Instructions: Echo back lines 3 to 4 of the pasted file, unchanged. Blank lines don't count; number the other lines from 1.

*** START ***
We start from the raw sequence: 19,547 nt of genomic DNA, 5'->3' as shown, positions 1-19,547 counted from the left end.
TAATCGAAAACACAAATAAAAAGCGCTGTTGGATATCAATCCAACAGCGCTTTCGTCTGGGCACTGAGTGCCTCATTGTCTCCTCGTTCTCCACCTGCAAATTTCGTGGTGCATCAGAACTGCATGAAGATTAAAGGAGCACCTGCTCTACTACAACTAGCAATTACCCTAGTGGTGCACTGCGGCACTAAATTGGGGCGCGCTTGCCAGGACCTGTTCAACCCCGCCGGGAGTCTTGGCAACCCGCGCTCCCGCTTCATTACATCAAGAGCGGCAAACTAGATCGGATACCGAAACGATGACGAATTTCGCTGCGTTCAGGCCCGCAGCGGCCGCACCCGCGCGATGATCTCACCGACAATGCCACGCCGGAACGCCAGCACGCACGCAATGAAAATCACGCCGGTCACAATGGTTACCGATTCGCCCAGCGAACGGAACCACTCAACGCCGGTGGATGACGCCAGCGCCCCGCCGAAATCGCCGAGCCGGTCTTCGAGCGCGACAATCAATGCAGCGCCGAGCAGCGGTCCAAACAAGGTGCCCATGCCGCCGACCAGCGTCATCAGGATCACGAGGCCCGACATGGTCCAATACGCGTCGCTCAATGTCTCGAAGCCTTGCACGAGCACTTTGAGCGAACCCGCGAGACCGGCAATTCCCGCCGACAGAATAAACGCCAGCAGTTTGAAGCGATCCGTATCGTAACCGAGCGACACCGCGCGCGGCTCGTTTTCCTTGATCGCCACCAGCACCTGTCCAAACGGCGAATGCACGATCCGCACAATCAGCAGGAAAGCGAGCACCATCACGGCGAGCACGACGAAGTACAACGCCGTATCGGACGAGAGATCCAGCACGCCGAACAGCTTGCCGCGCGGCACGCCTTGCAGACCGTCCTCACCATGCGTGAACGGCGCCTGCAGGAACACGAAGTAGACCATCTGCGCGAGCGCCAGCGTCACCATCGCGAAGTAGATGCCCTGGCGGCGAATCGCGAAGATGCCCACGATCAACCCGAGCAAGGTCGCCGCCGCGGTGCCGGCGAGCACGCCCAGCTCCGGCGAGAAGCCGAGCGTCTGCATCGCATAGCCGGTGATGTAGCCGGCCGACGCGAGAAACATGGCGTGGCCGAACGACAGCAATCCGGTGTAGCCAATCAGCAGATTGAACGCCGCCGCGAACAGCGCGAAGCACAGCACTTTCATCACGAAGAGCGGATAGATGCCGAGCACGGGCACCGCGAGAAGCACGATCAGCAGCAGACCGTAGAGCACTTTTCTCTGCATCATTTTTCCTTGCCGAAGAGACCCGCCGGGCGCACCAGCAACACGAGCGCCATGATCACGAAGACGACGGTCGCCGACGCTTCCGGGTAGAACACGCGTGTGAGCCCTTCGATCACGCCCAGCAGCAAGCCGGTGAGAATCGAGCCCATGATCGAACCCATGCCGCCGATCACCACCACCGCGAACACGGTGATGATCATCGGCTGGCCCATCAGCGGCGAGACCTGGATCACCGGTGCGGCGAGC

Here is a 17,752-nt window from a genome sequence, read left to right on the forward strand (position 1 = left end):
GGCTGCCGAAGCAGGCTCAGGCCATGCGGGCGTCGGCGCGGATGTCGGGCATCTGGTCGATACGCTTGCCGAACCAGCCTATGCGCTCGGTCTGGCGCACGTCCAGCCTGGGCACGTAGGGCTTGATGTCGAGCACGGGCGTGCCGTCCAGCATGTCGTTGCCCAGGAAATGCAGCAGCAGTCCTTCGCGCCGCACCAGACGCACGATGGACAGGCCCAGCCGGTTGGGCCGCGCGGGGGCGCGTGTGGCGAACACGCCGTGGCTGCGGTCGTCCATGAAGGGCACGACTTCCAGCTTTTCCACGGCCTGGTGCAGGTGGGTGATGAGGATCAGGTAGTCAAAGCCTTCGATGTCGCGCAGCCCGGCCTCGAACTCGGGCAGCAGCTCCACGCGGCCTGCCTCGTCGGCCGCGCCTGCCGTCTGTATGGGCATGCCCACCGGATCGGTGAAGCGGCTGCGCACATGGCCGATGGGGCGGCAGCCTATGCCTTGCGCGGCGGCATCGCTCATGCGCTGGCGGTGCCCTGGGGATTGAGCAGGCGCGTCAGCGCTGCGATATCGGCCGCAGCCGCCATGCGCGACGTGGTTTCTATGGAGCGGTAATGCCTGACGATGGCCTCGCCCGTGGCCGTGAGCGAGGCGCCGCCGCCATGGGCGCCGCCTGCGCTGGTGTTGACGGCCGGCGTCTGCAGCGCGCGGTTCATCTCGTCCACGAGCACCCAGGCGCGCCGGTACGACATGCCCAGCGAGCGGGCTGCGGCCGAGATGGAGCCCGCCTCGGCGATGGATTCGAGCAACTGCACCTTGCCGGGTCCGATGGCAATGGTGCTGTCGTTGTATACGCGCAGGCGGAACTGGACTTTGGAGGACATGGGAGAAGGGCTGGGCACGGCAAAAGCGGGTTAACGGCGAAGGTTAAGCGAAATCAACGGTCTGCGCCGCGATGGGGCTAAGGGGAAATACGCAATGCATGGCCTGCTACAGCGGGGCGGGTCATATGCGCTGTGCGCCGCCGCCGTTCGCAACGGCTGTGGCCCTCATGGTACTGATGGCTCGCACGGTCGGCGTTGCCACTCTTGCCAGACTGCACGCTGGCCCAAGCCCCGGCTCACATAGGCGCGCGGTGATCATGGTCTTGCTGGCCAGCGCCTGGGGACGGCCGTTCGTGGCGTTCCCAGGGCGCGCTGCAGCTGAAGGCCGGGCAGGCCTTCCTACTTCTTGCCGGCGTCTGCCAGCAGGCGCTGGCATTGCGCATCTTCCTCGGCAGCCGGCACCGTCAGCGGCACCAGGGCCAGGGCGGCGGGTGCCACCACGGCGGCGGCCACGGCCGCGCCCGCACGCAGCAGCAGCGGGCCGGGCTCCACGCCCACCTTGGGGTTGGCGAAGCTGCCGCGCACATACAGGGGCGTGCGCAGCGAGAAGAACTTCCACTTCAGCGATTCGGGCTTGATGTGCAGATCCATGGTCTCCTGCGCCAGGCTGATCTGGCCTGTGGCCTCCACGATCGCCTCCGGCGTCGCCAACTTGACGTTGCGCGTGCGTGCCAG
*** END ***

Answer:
Here is a 17,752-nt window from a genome sequence, read left to right on the forward strand (position 1 = left end):
GGCTGCCGAAGCAGGCTCAGGCCATGCGGGCGTCGGCGCGGATGTCGGGCATCTGGTCGATACGCTTGCCGAACCAGCCTATGCGCTCGGTCTGGCGCACGTCCAGCCTGGGCACGTAGGGCTTGATGTCGAGCACGGGCGTGCCGTCCAGCATGTCGTTGCCCAGGAAATGCAGCAGCAGTCCTTCGCGCCGCACCAGACGCACGATGGACAGGCCCAGCCGGTTGGGCCGCGCGGGGGCGCGTGTGGCGAACACGCCGTGGCTGCGGTCGTCCATGAAGGGCACGACTTCCAGCTTTTCCACGGCCTGGTGCAGGTGGGTGATGAGGATCAGGTAGTCAAAGCCTTCGATGTCGCGCAGCCCGGCCTCGAACTCGGGCAGCAGCTCCACGCGGCCTGCCTCGTCGGCCGCGCCTGCCGTCTGTATGGGCATGCCCACCGGATCGGTGAAGCGGCTGCGCACATGGCCGATGGGGCGGCAGCCTATGCCTTGCGCGGCGGCATCGCTCATGCGCTGGCGGTGCCCTGGGGATTGAGCAGGCGCGTCAGCGCTGCGATATCGGCCGCAGCCGCCATGCGCGACGTGGTTTCTATGGAGCGGTAATGCCTGACGATGGCCTCGCCCGTGGCCGTGAGCGAGGCGCCGCCGCCATGGGCGCCGCCTGCGCTGGTGTTGACGGCCGGCGTCTGCAGCGCGCGGTTCATCTCGTCCACGAGCACCCAGGCGCGCCGGTACGACATGCCCAGCGAGCGGGCTGCGGCCGAGATGGAGCCCGCCTCGGCGATGGATTCGAGCAACTGCACCTTGCCGGGTCCGATGGCAATGGTGCTGTCGTTGTATACGCGCAGGCGGAACTGGACTTTGGAGGACATGGGAGAAGGGCTGGGCACGGCAAAAGCGGGTTAACGGCGAAGGTTAAGCGAAATCAACGGTCTGCGCCGCGATGGGGCTAAGGGGAAATACGCAATGCATGGCCTGCTACAGCGGGGCGGGTCATATGCGCTGTGCGCCGCCGCCGTTCGCAACGGCTGTGGCCCTCATGGTACTGATGGCTCGCACGGTCGGCGTTGCCACTCTTGCCAGACTGCACGCTGGCCCAAGCCCCGGCTCACATAGGCGCGCGGTGATCATGGTCTTGCTGGCCAGCGCCTGGGGACGGCCGTTCGTGGCGTTCCCAGGGCGCGCTGCAGCTGAAGGCCGGGCAGGCCTTCCTACTTCTTGCCGGCGTCTGCCAGCAGGCGCTGGCATTGCGCATCTTCCTCGGCAGCCGGCACCGTCAGCGGCACCAGGGCCAGGGCGGCGGGTGCCACCACGGCGGCGGCCACGGCCGCGCCCGCACGCAGCAGCAGCGGGCCGGGCTCCACGCCCACCTTGGGGTTGGCGAAGCTGCCGCGCACATACAGGGGCGTGCGCAGCGAGAAGAACTTCCACTTCAGCGATTCGGGCTTGATGTGCAGATCCATGGTCTCCTGCGCCAGGCTGATCTGGCCTGTGGCCTCCACGATCGCCTCCGGCGTCGCCAACTTGACGTTGCGCGTGCGTGCCAG